After four, it was very possible to see the fight 2-2.

In the opening minute of the fifth, Williams came forward and backed Rosario into the ropes. But Rosario unfurled a left hook that buckled the legs of “J-Rock.” That started it. 

Sensing Williams was in trouble, Rosario pursued Williams, who was shaky. Williams stumbled, but referee Benjy Esteves generously called it a slip, giving Williams some time to recover. 

It didn’t help.

Rosario continued his assault, landing a right and then a left hook, forcing Esteves to wisely step in and stop it at 1:37 of the fifth round. 

“I wasn’t surprised he was so good,” Williams said. “I told everybody he’s a real fighter. I have to accept it. The cut blurred my vision a little bit but it wasn’t the reason why I lost. He was the better fighter tonight. We’ve got a rematch clause. I’ll see him again soon. I’ll be back.”

The partisan Philadelphia crowd wasn't ready to accept the verdict—which was a quality stoppage. Water bottles and debris rained down on the canvas minutes after the fight was halted.

“Rosario was the better man tonight,” Williams said. “It was a great homecoming for my fans and I'm sorry I let them down. What went wrong tonight needs to and will be fixed. We're going to an immediate rematch and we look forward to returning the favor.”

Chris “Prime Time” Colbert decisions Jezreel Corrales to win title

In the co-feature, Chris “Prime Time” Colbert (14-0, 5 KOs) outlasted southpaw Jezreel Corrales (23-4, 9 KOs) to take the interim WBA world super featherweight title with a 12-round unanimous decision.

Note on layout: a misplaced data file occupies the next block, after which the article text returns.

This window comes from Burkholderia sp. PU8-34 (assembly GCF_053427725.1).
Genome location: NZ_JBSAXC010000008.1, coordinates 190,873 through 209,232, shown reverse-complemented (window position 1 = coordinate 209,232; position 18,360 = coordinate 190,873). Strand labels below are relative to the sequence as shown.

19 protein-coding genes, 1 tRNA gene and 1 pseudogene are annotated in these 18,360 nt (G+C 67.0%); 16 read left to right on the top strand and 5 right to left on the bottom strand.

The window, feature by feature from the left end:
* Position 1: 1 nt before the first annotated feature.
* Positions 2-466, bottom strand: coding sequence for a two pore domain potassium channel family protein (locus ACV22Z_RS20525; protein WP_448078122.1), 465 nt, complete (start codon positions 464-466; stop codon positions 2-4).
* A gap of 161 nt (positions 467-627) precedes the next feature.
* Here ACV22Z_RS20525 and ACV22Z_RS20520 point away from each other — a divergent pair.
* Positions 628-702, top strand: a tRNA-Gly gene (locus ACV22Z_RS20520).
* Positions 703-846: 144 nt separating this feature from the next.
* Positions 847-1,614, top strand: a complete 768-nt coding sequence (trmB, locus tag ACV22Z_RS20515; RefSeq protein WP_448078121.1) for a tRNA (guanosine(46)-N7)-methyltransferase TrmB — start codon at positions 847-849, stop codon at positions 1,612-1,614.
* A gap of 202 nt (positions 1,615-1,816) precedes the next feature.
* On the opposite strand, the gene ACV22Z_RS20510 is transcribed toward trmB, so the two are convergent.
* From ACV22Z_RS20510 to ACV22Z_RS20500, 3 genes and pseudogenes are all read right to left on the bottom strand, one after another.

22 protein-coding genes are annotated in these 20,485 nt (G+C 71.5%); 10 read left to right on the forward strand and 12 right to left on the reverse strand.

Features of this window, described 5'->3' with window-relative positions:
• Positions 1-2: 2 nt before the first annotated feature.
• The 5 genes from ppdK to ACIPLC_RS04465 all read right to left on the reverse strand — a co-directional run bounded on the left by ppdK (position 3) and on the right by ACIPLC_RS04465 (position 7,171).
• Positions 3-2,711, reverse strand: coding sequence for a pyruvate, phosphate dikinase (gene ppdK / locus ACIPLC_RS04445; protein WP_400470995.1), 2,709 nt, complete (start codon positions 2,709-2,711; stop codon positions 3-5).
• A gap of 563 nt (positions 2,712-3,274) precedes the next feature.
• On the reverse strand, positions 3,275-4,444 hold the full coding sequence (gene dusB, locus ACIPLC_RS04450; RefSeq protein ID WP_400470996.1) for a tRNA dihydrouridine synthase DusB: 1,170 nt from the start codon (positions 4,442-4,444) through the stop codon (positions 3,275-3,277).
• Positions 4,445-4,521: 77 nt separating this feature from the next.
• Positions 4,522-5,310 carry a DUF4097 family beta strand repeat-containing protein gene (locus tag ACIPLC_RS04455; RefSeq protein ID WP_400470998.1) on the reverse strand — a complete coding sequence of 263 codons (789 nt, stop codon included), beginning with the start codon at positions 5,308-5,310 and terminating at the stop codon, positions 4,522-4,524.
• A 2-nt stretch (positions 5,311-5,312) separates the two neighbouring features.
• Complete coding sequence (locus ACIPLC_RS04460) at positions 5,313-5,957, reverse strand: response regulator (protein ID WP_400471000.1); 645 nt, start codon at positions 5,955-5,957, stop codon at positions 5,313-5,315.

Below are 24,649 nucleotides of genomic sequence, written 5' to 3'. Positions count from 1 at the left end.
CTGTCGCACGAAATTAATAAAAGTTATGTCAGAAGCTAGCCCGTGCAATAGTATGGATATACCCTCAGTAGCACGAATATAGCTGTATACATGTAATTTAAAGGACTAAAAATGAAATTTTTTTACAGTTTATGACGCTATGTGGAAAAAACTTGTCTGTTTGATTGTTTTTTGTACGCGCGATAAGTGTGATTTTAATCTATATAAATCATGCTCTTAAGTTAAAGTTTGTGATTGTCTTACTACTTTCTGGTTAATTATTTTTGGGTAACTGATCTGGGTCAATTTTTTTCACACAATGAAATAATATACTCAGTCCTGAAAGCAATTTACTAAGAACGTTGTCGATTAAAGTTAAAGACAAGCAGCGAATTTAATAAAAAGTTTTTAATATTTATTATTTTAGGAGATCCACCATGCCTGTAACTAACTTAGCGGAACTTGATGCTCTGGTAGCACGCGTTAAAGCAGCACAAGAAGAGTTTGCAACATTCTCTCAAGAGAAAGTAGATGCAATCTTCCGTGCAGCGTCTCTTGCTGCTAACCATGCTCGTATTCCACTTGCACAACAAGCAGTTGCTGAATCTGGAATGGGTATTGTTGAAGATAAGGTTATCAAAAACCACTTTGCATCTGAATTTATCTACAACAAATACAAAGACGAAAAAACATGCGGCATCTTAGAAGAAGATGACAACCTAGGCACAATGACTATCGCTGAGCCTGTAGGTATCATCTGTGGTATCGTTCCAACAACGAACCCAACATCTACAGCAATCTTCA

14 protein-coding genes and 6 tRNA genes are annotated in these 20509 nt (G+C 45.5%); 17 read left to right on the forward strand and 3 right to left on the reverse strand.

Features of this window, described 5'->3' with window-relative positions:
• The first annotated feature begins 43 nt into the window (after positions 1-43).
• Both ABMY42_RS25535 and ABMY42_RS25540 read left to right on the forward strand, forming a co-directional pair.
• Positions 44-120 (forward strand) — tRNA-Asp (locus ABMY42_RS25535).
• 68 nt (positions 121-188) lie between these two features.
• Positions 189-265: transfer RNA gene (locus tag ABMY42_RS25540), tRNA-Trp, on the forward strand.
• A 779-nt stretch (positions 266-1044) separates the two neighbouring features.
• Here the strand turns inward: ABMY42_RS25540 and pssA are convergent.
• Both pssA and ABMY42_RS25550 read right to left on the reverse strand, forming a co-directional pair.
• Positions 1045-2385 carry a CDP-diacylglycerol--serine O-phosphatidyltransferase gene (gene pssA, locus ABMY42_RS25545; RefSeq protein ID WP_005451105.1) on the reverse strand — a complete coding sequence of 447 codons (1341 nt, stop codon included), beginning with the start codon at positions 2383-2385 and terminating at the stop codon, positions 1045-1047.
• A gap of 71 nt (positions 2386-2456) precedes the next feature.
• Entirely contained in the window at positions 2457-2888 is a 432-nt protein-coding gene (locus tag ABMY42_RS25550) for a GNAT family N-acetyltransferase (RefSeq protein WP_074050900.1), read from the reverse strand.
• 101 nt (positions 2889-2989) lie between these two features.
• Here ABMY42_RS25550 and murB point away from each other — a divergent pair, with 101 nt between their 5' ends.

Judges Steve Weisfeld and Dewey LaRosa saw it 117-110, and David Braslow had it 116-111—all for Colbert.

“He was a great fighter,” Colbert said of Corrales. “People don’t realize that, because he had a bad decision against Ladarius Miller. But he’s a great fighter. He’s very awkward. He’s slick and fast. It was hard to catch him because he was running, but he came to fight. I take my hat off to him.

“I had confidence coming into the fight. I knew I was going to dominate the fight and I told you all that before the fight happened. He was running and I was trying to catch him, so I told my corner, let's have a dog fight. We got 12 rounds. I’m in shape. You see, I didn’t sit down one round. I’m in shape and I came to fight. I wasn’t going to leave without this title.

“I’m not ducking nobody and not dodging nobody. I’m here to fight and I’m here to stay.”

The fight was devoid of any serious exchanges until the 10th, when everything broke loose. Colbert, who had been landing the more effective punches, popped a left hook, followed by a right on top of the head to down Corrales.

“The strategy was to use my jab like I did and try to set up my punches,” Colbert said. “But he's very awkward and has good distance. Slowly but surely I decided to stop boxing, close the distance and get on him. I knew he couldn't out throw me, I'm from Brooklyn.”